A Recurring Revolution
The jury’s in: The Social Media Revolution is over, and social media won. Now that everyone is online, it’s time to look at what our various “social” activities are doing to businesses, government, and our culture overall. The conclusions aren’t pretty.
The Reign of Social Terror
The wisdom of crowds is seen through The Terror of the French Revolution (1793-94), and how a social movement for cheaper bread yielded renamed months, a new religion, and lots of beheadings.
From Conversation to Colosseum
Ancient Rome’s transition from republic to empire reveals the strengths of true conversation and the dangers of promoting it without substance or follow-through.
A Million Villages
Medieval communities provided structure and safety in exchange for flexibility and freedom, which suggests some interesting future developments for online groups.
The Digital Duelists
Knights and wits have jousted and dueled for centuries, and these forms of “debate” elevate form over function while encouraging combative behaviors in lieu of collaboration. Online comments, anyone?
The union movements of the late 19th Century evidenced shared needs and coordinated action, not just interests or desires.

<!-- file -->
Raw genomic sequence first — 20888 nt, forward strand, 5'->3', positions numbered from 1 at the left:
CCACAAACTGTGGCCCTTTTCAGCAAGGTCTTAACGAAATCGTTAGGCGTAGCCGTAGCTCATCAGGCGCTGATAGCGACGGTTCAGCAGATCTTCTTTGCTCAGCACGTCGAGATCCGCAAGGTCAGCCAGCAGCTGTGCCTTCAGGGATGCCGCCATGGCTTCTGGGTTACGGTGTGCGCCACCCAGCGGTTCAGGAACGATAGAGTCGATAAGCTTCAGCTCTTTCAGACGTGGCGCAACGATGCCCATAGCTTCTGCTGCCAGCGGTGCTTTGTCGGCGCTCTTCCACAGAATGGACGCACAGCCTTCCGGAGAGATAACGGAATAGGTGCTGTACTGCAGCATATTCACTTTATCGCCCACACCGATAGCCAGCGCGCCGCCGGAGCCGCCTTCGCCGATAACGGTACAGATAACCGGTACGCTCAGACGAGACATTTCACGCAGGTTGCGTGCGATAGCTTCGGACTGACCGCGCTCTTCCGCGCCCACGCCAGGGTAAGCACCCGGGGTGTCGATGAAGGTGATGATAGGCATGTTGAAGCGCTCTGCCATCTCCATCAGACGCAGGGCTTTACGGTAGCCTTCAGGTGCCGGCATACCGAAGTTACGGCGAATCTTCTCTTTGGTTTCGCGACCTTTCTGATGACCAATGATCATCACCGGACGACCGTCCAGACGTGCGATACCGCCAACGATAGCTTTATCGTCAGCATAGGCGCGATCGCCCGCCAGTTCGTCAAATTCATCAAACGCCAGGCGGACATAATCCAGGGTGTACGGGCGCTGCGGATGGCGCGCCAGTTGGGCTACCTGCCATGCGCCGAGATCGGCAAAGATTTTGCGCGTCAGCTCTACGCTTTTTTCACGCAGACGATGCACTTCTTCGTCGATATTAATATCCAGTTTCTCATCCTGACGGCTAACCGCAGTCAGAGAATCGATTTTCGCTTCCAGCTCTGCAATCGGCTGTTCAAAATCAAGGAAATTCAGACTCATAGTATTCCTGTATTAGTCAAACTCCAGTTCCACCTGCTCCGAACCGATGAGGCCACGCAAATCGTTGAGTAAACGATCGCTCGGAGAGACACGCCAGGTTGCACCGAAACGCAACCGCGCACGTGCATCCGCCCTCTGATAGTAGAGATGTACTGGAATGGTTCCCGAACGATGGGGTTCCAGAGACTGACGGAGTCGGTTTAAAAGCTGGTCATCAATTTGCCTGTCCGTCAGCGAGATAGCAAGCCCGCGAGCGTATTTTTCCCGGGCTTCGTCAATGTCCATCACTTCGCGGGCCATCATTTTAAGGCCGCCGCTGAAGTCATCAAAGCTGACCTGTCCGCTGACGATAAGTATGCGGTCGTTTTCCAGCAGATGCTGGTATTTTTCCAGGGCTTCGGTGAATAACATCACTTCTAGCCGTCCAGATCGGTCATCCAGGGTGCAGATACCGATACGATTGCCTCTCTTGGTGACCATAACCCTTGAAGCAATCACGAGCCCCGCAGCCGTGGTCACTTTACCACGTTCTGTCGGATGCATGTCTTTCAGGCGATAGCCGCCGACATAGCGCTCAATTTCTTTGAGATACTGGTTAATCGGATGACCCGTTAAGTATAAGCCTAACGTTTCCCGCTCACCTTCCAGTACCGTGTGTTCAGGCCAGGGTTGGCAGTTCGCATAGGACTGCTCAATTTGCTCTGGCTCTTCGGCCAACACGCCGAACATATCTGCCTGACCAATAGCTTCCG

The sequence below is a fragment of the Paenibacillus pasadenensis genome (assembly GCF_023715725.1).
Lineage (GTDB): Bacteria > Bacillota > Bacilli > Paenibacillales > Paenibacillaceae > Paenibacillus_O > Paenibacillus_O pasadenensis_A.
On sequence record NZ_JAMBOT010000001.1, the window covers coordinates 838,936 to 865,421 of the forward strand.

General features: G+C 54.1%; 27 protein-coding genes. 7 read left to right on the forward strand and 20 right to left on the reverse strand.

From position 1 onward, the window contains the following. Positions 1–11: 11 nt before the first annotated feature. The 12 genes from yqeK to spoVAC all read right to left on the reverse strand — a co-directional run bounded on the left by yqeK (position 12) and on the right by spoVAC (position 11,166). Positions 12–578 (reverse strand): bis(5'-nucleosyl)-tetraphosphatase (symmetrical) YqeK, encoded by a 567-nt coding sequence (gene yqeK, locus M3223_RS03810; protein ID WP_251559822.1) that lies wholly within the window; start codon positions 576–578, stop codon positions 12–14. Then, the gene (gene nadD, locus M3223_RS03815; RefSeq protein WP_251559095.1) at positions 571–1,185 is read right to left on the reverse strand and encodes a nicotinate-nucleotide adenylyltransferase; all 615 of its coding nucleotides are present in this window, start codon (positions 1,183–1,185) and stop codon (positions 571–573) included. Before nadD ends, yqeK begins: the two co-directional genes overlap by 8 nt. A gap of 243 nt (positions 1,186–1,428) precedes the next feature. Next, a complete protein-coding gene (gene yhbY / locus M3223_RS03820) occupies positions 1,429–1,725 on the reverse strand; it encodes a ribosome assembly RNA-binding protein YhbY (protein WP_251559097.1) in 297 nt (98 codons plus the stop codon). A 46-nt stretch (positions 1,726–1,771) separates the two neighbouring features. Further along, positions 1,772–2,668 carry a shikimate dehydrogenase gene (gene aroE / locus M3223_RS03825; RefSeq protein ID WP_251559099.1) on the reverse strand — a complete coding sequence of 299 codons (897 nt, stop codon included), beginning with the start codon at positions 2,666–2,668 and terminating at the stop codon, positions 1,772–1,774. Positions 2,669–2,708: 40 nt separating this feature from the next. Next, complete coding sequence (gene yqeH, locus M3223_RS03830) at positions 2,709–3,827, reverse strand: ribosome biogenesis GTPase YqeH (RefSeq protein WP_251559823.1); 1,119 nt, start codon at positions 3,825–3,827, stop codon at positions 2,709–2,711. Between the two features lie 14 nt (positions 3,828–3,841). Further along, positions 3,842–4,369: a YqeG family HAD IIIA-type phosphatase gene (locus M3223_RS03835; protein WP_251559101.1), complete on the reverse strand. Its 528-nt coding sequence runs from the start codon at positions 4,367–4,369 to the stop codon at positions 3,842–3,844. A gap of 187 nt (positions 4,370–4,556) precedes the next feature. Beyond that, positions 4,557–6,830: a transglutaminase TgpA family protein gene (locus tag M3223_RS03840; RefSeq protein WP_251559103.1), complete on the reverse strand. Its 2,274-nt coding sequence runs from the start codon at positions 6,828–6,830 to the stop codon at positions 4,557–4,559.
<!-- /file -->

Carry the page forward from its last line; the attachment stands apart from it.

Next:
The Lost Networks
The original three broadcast networks and the suburbs of the 1950s were actually vibrantly alive communities; Milton Berle was a transmedia property 100 years before the term was coined.
Individuals have been collaborating to overcome risk since the first charter corporations explored the Americas, and continued to do so through the farmer mutual insurance pools of the late 1800s.
An Analog URL
When Andrew Carnegie started creating public libraries in the 1870s (he funded over 2,500) many communities were able to access what constituted infinite knowledge.
Blogging About God
Most religious traditions include the conversation, debate, and subsequent annotation of texts by successive generations; these “trails” of content over time give these conversations meaning.